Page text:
Niebo says the role of IT is to support the goals and vision of each department and build upon the foundation the team has already created. With the NSF CC* grant, TCNJ had to revise their proposal after the first application was denied. “We received feedback from the reviewers and revised our plan to contain a clear separation between what IT currently does to support the College community and what we intend to do to build upon that foundation from a research perspective.” With these revisions, IT had an opportunity to look inward and determine how they can focus on research when a specific request from a department is received versus the general IT function of day-to-day activities. “The NSF grant provided validation that IT needed to create a separate vision and goal that is different from the rest of the College, which was something we had never done before,” says Niebo.
The NSF MRI grant allowed for significant enhancements to the TCNJ Electronic Laboratory for Science and Analysis, or “ELSA,” a High-Performance Computing (HPC) cluster. Named after the “Born Free” lioness and the College’s mascot, the lion, ELSA received new equipment to enhance the current and future computational needs of the College’s science programs.
The upgrades to ELSA tripled the number of graphic processing unit (GPU) servers available in the cluster and expanded storage space to meet TCNJ’s long-term scientific data archival needs. “The cluster has 113 compute nodes with 84 GPUs for accelerated computing,” shares Shawn Sivy, HPC System Administrator, School of Science. “ELSA has around 2 petabytes of raw storage for students and faculty to store their personal or group project files. We also have two visualization nodes in the cluster that allow us to run graphically-intensive applications, including programs like visual molecular dynamics (VMD) for molecular modeling.” In the past, a project that had generated a large amount of data would require many hours to download the information through a workstation. Now, researchers can access their results from the cluster without having to transfer any data.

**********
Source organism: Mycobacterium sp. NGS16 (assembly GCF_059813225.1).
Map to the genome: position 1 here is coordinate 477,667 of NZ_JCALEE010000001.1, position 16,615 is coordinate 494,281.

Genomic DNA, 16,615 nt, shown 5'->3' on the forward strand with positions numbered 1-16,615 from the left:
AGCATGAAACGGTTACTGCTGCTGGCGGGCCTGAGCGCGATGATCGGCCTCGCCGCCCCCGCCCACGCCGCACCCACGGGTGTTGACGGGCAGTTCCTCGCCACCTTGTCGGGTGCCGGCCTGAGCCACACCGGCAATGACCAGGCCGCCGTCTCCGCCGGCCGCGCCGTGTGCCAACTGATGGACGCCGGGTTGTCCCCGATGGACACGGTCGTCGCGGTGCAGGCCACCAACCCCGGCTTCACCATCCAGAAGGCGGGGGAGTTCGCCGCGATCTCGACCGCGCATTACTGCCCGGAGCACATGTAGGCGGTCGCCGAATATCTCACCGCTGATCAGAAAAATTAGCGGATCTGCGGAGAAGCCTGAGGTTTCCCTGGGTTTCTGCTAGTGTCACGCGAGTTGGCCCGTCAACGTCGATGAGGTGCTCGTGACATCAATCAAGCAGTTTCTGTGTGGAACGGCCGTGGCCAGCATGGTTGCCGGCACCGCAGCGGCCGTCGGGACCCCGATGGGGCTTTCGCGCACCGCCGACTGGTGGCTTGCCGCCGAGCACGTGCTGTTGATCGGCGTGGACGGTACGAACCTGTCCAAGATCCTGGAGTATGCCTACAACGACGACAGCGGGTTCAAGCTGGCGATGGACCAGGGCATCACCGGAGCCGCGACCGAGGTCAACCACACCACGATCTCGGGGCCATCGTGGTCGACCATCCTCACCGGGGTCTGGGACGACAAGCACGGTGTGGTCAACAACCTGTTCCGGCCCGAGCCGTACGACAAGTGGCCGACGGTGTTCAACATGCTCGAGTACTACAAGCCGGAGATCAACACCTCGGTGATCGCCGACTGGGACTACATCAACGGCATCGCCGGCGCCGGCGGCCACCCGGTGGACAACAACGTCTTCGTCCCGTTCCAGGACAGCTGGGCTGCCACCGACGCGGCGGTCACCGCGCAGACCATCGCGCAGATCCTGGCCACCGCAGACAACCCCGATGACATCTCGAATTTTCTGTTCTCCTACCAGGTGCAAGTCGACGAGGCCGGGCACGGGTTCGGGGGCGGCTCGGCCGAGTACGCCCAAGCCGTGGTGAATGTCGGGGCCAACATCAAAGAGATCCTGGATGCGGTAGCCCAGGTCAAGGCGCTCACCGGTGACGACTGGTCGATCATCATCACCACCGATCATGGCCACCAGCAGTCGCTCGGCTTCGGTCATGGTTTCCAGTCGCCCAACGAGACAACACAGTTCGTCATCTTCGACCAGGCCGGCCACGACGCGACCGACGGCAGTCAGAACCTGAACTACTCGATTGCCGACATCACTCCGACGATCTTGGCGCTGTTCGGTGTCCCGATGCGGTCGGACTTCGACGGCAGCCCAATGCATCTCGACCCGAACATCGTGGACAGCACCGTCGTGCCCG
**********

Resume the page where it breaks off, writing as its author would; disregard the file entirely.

The complexities of using an HPC system can prove challenging for many faculty and student users. To help, Sivy says an open source product called Open OnDemand has been implemented that provides a web interface for users to complete tasks. In addition, a chemistry program called WebMO provides a web interface for molecules to be built in a graphical environment and then submitted to the cluster to complete analysis. The School of Business is also using ELSA for their MBA program, and Sivy provides training and support for these users to help them be successful in their missions. In addition to improving the capacity for scientific discovery, the new instrumentation will help TCNJ to develop undergraduates who are well-versed in using this powerful resource and can enter the workforce as highly skilled individuals.
As an HPC System Administrator, Sivy manages the HPC system, network, and storage, provides user support and training, and conducts site management. On a typical day, Sivy reviews system logs, checks system status, and replaces any failed hardware. “Depending on the time of year, I am organizing for the semester by preparing accounts and software, working with students and faculty to troubleshoot issues, and conducting software configurations.” Sivy also maintains all documentation for the site, creates HPC visual learning aids, and works with the HPC advisory committee to plan for the future. “The advisory committee works directly with faculty and student researchers to determine hardware and software needs. This group has members from each of the sciences and they discuss funding opportunities, as well as defining the direction HPC will go in the future.”